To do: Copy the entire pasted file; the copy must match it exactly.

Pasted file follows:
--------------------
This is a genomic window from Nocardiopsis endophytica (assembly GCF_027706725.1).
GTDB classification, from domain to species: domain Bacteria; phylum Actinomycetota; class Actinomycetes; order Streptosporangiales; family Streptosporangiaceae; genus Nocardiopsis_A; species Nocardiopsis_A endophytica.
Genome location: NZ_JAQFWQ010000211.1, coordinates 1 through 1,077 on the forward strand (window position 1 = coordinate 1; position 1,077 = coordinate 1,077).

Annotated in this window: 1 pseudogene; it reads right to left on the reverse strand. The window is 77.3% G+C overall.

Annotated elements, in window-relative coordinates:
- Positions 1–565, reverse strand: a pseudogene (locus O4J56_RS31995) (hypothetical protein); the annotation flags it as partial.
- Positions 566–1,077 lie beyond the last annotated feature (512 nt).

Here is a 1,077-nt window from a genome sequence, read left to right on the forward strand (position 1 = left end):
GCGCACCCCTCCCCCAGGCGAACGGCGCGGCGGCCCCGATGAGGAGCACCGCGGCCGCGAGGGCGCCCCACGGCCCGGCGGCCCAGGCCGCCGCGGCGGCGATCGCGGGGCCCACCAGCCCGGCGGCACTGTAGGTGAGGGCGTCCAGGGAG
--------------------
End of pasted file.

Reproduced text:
This is a genomic window from Nocardiopsis endophytica (assembly GCF_027706725.1).
GTDB classification, from domain to species: domain Bacteria; phylum Actinomycetota; class Actinomycetes; order Streptosporangiales; family Streptosporangiaceae; genus Nocardiopsis_A; species Nocardiopsis_A endophytica.
Genome location: NZ_JAQFWQ010000211.1, coordinates 1 through 1,077 on the forward strand (window position 1 = coordinate 1; position 1,077 = coordinate 1,077).

Annotated in this window: 1 pseudogene; it reads right to left on the reverse strand. The window is 77.3% G+C overall.

Annotated elements, in window-relative coordinates:
- Positions 1–565, reverse strand: a pseudogene (locus O4J56_RS31995) (hypothetical protein); the annotation flags it as partial.
- Positions 566–1,077 lie beyond the last annotated feature (512 nt).

Here is a 1,077-nt window from a genome sequence, read left to right on the forward strand (position 1 = left end):
GCGCACCCCTCCCCCAGGCGAACGGCGCGGCGGCCCCGATGAGGAGCACCGCGGCCGCGAGGGCGCCCCACGGCCCGGCGGCCCAGGCCGCCGCGGCGGCGATCGCGGGGCCCACCAGCCCGGCGGCACTGTAGGTGAGGGCGTCCAGGGAG